Frequently Asked Questions
I’m looking for a microphone that can bring out the bass in my drum, will this microphone do that?
Oh yes. The microphone is as flat* as possible and will most often deliver more bass than you actually need (you can always cut bass out if it’s there, but you can’t add it in if it’s absent) I almost always have the engineer roll-off or shelve the lows depending on the bass response of the soundsystem.
*With a truly flat microphone fixed on a pandeiro, one would expect that simply rocking back and forth playing the platinellas would sound just like the platinellas; “chick-chick-chick.“ However, there’s an immense amount of low-frequency energy that is absorbed by the frame and the left hand of the player, so low in frequency (and therefore volume) that you would never hear it without a microphone because it dissipates quickly. However, this low-frequency energy travels physically into the microphone and underneath the “chick-chick-chick” there’s a “thud thud thud”. Rejecting the boomy thuds without rejecting the fundamental pitch of the skin is paramount. This can be tricky, because these thuds excite partials, rattles, and overtones too. The result was a combination of a subtle filter circuit and the physical shock-mounting scheme.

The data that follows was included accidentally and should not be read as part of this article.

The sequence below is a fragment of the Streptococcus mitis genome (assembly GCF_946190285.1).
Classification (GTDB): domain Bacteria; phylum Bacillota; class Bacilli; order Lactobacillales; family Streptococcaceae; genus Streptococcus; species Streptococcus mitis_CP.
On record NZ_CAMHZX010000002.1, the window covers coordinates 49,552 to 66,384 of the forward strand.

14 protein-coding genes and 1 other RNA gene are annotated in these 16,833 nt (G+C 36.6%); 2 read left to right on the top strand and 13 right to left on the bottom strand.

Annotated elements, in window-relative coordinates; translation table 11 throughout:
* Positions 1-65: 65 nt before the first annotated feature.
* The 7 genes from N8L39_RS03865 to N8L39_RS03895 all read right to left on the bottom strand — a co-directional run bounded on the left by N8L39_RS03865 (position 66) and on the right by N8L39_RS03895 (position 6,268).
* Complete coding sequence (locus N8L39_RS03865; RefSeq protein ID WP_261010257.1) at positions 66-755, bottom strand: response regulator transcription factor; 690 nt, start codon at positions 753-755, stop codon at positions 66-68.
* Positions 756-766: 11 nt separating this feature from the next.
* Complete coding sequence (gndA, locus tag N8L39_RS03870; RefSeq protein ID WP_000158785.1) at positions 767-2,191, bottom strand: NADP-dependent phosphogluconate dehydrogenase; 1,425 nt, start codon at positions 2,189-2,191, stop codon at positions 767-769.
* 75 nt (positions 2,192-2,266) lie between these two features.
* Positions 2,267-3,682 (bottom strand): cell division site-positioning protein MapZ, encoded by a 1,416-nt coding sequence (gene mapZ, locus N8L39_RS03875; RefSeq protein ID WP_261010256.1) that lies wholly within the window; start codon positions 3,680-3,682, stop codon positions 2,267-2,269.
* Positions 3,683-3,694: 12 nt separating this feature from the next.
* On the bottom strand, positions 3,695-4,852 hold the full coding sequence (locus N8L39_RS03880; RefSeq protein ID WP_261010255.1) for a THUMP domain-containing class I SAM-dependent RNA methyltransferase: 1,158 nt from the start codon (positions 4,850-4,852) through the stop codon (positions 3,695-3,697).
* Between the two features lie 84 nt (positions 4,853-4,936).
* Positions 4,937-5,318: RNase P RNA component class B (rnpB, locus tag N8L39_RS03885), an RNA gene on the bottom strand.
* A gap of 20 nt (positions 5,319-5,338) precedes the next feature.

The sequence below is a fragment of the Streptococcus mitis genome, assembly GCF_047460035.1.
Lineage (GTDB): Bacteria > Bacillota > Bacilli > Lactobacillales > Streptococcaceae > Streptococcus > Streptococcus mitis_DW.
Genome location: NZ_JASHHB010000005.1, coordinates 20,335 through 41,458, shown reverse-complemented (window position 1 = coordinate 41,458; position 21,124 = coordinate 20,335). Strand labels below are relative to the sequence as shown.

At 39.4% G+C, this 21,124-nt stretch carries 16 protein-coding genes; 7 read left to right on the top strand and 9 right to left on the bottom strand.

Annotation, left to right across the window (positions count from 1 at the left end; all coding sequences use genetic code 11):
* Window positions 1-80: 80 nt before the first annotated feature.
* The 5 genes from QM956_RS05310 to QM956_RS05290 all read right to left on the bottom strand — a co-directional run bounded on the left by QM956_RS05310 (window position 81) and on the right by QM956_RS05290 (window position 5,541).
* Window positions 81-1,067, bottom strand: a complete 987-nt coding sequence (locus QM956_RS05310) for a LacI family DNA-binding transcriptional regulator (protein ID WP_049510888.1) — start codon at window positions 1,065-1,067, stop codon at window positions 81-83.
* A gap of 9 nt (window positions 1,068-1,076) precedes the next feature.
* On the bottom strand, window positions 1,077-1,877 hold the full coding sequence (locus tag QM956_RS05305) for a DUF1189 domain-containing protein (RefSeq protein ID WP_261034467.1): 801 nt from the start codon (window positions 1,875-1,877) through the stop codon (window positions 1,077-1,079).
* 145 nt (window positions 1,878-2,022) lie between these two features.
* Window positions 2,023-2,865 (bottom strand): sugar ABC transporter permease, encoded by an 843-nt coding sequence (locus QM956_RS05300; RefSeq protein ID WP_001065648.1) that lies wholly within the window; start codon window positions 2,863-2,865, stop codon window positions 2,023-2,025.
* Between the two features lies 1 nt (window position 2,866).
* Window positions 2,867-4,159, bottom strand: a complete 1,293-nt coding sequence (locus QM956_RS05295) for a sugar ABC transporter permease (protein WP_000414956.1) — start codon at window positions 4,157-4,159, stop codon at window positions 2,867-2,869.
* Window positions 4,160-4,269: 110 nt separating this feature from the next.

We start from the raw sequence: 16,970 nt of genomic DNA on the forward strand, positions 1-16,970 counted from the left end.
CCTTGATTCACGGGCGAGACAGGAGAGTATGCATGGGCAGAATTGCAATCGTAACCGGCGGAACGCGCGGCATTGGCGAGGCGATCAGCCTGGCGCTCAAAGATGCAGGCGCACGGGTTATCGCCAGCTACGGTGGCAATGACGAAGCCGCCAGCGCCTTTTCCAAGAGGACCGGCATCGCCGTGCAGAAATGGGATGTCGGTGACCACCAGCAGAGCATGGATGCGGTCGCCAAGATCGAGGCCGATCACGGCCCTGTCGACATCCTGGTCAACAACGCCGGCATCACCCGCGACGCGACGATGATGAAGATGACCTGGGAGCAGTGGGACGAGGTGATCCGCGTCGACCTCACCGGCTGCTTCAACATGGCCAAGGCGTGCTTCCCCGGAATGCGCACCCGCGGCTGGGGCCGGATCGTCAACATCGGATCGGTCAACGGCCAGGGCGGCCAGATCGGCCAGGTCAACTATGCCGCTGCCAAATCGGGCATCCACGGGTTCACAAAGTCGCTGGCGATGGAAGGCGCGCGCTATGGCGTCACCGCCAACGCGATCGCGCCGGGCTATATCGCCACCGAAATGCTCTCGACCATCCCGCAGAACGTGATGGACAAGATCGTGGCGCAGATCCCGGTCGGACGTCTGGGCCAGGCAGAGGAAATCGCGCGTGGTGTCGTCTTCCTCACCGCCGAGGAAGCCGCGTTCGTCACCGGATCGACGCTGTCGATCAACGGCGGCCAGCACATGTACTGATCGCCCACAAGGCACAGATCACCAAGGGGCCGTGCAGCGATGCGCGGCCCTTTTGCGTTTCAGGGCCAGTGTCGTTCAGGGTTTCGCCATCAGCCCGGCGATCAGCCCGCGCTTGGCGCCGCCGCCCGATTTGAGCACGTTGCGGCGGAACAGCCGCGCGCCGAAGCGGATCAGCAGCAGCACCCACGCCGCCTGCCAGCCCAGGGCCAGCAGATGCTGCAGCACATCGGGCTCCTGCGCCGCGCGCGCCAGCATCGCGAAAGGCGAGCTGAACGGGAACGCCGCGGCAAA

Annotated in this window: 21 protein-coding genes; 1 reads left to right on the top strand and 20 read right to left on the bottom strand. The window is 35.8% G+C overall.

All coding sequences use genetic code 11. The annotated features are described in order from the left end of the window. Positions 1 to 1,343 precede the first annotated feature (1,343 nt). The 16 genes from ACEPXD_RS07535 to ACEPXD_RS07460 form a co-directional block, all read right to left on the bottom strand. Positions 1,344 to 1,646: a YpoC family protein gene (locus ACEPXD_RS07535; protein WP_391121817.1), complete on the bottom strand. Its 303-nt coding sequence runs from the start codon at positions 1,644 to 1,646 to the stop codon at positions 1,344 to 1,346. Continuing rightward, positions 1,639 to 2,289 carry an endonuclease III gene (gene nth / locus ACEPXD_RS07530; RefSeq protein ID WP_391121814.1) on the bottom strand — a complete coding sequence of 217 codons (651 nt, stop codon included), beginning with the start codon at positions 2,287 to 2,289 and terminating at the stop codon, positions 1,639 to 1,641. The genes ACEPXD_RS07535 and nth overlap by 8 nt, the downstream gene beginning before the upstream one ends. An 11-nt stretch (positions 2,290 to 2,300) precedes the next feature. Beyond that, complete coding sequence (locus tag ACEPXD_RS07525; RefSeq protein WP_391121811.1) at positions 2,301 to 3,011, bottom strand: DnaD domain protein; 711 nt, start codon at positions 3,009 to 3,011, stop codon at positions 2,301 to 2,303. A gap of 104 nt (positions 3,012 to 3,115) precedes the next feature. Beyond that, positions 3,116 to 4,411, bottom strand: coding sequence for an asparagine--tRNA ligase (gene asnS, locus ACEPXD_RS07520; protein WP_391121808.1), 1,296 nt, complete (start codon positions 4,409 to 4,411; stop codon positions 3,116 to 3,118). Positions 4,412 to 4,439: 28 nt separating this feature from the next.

Can I use it for recording?
I never intended this microphone to be a recording microphone, it is designed for live sound reinforcement. It could never compete with the sound of a studio quality condenser microphone shockmounted on a stand a few feet away from the instrument in a good sounding room in terms of sounding ‘natural’. No recording engineer would ever place a microphone so close to a sound’s source nor anchor it so rigidly to the body of the instrument. After all, not even the player listens with his ears so close to the skin. I developed this microphone to solve the problems of amplifying pandeiro in the clubs and stages on which I’ve struggled to be heard (without adding unnecessary weight). While the platinellas come through an overhead mic clearly quite clearly, bass tones dissipate over the distance of a few feet and this microphone was designed with this proportionality in mind. That said, I’ve been very happy with the extra amount of bass tone that I can get by blending in this microphone with a recording microphone(s) in a controlled studio environment.Delicious recording recipe: Position a quality studio microphone (or stereo microphone array) in front and overhead 2-4 feet from the drum. (use your ears, this will depend on the critical distance of the room in which your are recording). With this microphone attached to your drum, bring both channels up on your mixer and blend to taste. You can even roll off the highs of the Frame Drum Mic (use it to capture the close bass sound) and roll out the lows of the overhead microphone (using it to pick up the sound of the highs and reflections of the room). You will need take time to listen and adjust the crossover point while adjusting the blend of the two microphones, but the results can be amazing! Just be sure to mind the 3:1 rule of microphone placement which states that the second mic should be three times the distance from the first mic that the first mic is from the source. In this case, it would mean that your second mic should be at least 8 inches away (in most cases, even 8 inches will be to close for playing).